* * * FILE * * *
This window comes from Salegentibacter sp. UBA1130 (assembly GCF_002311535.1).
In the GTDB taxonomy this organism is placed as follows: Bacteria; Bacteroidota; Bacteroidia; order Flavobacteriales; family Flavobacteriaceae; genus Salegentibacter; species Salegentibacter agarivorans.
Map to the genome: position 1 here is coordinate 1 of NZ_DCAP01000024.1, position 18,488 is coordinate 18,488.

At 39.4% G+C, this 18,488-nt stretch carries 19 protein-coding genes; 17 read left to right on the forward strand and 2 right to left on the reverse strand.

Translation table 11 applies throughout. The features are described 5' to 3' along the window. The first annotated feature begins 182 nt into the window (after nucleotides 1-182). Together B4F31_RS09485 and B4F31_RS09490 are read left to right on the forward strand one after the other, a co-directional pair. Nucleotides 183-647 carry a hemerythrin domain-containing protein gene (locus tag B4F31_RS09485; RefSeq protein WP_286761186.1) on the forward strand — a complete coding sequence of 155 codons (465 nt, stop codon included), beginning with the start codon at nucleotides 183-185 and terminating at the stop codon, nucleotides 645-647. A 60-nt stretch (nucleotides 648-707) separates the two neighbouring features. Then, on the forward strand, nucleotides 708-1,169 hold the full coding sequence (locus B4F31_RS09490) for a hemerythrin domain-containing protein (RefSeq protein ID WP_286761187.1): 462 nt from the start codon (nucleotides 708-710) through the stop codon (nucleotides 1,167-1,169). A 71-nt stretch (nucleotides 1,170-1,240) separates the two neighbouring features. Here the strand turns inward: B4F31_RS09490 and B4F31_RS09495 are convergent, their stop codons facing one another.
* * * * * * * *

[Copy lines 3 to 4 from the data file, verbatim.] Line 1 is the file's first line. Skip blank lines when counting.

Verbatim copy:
Map to the genome: position 1 here is coordinate 1 of NZ_DCAP01000024.1, position 18,488 is coordinate 18,488.

At 39.4% G+C, this 18,488-nt stretch carries 19 protein-coding genes; 17 read left to right on the forward strand and 2 right to left on the reverse strand.